Intimal hyperplasia in arterialized vein bypass grafts is a significant cause of vein graft stenosis and delayed graft failure. Injury at the time of implantation or as a consequence of transplantation into the high pressure arterial system may contribute to these delayed events. Alterations in gene expression accompany implantation and arterialization injury. These alterations lead to intimal hyperplasia, including transformation of endothelial cells to an inflammatory state and initiating migration and transformation of smooth muscle cells from the contractile to secretory states thus creating the lesion of intimal hyperplasia. It is our hypothesis that silencing of genes upregulated by injury to the vein wall will diminish intimal hyperplasia. Furthermore, gene silencing can be accomplished within the constraints of operating room conditions. Our preliminary data demonstrates our ability to identify candidate genes associated with intimal hyperplasia and our ability to knockdown gene expression with siRNA. Using laser capture microscopy we have separated genetic events in the endothelium from those in smooth muscle. In the proposed study we will apply these technologies to (1) systematically identify silencing targets, (2) to silence target genes in vitro, (3) to silence target genes under surgical conditions, (4) to demonstrate inhibition of intimal hyperplasia in vein grafts in vivo. Both human tissue and canine models will be used as well as all cultures, microarrays, laser capture, RT-PCR, Western Blot, and related technology. This study will greatly strengthen the application of gene silencing to clinical problems in vascular surgery, and broaden our understanding of vascular wall biology. Public Lay Summary: Scar tissue formation due to surgical injury is a major cause for failure of heart bypass grafts and bypass grafts for peripheral vascular disease. The investigators propose to prevent formation of this scar tissue by controlling expression of the genes that cause it, using techniques that can be applied in the operating room. ? ? ?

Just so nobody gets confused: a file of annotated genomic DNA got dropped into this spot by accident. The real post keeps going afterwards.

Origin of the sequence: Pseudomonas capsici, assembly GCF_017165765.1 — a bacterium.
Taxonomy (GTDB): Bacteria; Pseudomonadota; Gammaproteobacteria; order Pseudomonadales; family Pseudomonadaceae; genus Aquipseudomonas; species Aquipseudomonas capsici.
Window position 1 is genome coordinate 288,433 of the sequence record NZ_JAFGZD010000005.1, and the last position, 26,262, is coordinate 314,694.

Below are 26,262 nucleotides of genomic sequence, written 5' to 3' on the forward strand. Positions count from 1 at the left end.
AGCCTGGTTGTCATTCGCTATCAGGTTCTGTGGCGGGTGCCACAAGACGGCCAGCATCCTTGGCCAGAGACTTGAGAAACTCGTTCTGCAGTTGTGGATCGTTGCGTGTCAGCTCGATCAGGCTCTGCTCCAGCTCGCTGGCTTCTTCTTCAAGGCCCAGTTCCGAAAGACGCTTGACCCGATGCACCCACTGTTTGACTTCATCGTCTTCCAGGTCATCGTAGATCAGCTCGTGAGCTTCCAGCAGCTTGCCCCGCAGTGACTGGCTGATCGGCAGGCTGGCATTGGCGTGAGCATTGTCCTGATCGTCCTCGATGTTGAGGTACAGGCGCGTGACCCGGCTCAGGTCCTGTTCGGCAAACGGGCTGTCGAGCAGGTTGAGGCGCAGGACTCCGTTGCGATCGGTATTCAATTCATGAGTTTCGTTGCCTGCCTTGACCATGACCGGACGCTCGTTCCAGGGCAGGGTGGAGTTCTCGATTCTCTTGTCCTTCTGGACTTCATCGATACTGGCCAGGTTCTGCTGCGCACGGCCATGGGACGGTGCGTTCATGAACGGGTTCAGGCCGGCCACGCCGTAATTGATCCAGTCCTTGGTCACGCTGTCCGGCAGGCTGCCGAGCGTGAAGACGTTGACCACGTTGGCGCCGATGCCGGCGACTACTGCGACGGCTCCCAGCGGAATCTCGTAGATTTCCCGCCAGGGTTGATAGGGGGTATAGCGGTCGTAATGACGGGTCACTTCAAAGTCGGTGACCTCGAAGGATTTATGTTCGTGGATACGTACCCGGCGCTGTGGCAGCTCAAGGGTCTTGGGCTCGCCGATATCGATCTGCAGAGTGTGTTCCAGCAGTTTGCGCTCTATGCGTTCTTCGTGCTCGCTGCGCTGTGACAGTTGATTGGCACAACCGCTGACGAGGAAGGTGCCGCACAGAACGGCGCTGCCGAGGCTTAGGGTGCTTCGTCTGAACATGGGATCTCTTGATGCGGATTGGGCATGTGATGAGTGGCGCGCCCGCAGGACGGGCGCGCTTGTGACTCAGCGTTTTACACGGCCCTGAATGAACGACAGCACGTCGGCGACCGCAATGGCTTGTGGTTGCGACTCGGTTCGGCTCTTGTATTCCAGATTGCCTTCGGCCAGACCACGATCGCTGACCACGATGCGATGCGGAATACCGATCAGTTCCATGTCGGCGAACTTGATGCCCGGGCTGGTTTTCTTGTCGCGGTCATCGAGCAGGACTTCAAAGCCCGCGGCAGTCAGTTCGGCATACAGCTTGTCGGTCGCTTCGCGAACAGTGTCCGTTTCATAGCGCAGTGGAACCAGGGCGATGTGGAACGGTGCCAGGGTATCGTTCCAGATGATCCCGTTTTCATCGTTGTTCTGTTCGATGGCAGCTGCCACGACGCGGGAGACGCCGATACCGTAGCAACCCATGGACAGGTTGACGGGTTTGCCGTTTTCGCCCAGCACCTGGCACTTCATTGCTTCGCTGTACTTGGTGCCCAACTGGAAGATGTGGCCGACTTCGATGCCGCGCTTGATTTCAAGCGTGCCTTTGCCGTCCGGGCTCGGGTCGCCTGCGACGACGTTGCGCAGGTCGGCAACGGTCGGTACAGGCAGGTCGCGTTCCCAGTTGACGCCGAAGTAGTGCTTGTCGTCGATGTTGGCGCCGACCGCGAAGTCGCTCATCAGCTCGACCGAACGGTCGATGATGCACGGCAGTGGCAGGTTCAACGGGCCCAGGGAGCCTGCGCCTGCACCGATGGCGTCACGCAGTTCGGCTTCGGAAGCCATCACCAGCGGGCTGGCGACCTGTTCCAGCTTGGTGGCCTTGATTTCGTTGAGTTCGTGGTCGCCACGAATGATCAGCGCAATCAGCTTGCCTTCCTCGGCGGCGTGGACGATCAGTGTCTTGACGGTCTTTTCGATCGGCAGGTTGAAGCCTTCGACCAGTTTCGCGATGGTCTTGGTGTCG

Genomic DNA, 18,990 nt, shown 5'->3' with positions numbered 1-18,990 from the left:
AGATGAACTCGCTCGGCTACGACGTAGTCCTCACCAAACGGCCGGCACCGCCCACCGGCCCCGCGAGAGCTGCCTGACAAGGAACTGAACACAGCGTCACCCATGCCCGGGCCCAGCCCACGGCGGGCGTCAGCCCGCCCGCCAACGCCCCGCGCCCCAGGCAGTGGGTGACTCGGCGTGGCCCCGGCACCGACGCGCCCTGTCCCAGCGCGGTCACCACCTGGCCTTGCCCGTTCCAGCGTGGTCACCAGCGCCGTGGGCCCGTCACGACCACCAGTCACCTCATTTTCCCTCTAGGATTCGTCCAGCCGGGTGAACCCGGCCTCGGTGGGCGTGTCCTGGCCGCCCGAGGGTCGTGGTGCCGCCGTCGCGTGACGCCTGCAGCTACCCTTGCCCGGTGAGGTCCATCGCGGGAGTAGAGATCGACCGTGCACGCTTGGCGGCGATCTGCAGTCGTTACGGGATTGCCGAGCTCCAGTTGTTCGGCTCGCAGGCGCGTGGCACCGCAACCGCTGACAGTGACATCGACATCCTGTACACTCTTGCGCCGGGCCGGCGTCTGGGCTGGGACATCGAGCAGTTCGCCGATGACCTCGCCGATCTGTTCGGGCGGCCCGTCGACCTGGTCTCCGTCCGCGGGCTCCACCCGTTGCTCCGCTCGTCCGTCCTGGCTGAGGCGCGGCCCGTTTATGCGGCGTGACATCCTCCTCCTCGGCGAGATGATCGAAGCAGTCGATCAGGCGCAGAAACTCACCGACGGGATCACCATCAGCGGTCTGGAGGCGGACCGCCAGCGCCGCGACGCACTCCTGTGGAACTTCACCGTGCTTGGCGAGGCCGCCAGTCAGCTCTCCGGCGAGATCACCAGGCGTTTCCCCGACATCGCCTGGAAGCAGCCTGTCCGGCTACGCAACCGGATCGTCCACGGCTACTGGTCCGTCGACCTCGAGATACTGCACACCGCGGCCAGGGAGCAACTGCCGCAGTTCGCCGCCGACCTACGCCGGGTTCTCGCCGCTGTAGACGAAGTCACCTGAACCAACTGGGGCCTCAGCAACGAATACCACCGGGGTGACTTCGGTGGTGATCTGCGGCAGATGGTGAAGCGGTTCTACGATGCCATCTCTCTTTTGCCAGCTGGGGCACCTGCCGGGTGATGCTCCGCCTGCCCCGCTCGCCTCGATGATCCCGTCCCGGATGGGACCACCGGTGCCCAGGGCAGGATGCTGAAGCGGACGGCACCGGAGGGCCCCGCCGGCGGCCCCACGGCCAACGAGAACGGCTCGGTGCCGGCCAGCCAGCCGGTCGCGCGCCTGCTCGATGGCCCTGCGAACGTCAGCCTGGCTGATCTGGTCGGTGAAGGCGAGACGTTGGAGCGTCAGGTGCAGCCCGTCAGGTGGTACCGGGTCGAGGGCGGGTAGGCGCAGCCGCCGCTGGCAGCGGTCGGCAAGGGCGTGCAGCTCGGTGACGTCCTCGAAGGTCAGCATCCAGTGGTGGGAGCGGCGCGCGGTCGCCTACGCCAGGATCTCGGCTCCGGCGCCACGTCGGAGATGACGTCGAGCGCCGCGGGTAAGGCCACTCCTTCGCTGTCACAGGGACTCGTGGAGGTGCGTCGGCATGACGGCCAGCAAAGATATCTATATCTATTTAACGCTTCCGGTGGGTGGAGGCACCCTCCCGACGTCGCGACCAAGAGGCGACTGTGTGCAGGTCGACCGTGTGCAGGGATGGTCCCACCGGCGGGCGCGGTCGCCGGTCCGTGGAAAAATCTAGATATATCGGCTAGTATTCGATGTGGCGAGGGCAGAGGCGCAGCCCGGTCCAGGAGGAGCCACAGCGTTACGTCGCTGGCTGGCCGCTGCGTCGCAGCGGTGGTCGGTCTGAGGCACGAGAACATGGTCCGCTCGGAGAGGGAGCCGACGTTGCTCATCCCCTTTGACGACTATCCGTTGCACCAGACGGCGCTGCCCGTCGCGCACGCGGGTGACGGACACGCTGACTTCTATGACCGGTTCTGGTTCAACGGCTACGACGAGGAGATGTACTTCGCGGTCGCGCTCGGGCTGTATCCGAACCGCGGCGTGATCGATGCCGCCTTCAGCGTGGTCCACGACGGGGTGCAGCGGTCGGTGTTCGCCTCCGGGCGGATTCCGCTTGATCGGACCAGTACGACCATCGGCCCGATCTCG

National Institute of Health (NIH)
National Heart, Lung, and Blood Institute (NHLBI)
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Bioengineering, Technology and Surgical Sciences Study Section (BTSS)
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Lundberg, Martha
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Beth Israel Deaconess Medical Center
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